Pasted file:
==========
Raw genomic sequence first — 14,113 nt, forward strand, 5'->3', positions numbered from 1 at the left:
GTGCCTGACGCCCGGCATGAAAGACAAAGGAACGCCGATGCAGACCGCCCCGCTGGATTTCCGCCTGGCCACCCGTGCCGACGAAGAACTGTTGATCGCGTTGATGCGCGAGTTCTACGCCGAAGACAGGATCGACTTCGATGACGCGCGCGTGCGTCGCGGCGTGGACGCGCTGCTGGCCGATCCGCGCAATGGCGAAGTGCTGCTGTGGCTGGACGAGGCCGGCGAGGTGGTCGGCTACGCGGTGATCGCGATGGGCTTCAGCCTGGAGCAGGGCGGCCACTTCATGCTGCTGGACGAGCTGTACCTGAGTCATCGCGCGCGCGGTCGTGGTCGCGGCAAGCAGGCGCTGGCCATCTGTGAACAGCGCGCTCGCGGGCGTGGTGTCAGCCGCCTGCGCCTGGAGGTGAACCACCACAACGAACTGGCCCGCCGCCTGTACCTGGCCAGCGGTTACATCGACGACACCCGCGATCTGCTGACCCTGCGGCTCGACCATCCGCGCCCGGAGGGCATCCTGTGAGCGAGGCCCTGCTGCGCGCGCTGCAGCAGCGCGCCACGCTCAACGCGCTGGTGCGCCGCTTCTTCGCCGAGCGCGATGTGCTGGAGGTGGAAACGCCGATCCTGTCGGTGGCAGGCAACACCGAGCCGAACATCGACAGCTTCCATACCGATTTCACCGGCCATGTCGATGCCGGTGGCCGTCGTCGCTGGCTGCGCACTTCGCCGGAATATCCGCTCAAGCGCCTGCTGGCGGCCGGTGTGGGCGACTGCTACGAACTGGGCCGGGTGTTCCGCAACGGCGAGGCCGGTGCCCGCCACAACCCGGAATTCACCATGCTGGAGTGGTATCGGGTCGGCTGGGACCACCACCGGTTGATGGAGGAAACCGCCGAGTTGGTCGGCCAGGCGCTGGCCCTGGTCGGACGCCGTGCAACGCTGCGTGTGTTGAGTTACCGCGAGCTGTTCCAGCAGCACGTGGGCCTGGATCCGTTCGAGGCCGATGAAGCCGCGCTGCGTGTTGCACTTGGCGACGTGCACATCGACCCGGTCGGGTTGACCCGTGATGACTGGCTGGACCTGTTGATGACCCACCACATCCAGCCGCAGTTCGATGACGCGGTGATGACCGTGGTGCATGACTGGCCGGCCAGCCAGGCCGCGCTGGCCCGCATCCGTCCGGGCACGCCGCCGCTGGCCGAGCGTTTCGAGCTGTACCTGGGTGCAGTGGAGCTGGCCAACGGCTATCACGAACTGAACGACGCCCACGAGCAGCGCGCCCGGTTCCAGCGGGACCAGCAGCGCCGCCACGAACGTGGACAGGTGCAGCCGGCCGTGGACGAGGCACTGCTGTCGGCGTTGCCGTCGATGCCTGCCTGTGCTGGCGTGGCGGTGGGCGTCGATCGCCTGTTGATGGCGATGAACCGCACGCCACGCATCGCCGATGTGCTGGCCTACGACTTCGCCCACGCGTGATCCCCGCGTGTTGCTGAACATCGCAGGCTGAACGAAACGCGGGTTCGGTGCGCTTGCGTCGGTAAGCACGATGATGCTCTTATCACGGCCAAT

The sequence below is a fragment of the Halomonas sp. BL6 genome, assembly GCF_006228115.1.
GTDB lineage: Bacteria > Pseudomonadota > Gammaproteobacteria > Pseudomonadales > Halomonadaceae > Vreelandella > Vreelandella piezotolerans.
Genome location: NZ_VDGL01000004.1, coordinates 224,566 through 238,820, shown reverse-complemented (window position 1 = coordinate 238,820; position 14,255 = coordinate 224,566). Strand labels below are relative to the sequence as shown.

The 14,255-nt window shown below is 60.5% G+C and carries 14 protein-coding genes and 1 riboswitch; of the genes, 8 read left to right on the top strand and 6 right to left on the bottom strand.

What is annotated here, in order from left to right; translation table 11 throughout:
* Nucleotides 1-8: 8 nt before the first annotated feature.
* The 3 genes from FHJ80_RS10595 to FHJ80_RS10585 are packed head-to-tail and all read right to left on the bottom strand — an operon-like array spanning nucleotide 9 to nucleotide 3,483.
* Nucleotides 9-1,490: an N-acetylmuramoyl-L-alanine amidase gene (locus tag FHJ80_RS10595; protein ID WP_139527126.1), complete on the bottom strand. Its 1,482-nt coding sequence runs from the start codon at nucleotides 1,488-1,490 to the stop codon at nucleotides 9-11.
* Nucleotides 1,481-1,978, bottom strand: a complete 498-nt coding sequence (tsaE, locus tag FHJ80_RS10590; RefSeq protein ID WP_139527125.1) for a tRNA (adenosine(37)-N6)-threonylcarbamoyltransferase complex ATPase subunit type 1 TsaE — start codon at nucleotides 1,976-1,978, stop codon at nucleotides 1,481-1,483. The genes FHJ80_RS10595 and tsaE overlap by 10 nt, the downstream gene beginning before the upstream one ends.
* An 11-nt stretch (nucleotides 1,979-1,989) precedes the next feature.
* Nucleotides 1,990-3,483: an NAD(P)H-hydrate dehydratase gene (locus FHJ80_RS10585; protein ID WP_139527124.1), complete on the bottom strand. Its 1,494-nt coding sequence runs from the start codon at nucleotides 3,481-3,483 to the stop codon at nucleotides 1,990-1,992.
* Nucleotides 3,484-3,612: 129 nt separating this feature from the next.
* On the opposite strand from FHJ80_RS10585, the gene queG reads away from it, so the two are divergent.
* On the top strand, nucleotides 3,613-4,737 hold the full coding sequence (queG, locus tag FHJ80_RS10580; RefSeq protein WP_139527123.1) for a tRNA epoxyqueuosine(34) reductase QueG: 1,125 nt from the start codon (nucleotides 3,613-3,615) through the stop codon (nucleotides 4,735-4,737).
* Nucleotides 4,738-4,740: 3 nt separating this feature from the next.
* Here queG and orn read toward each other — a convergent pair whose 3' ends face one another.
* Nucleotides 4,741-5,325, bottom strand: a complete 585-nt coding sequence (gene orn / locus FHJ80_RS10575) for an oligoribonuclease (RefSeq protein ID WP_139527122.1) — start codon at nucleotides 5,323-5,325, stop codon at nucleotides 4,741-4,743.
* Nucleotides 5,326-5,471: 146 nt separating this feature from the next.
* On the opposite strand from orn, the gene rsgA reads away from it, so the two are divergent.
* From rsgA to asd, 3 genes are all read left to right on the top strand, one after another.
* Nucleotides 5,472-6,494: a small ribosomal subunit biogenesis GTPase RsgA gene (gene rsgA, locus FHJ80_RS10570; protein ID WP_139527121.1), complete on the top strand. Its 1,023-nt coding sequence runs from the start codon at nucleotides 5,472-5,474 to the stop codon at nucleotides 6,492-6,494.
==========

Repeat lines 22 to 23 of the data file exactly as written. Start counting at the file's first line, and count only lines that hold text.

* From rsgA to asd, 3 genes are all read left to right on the top strand, one after another.
* Nucleotides 5,472-6,494: a small ribosomal subunit biogenesis GTPase RsgA gene (gene rsgA, locus FHJ80_RS10570; protein ID WP_139527121.1), complete on the top strand. Its 1,023-nt coding sequence runs from the start codon at nucleotides 5,472-5,474 to the stop codon at nucleotides 6,492-6,494.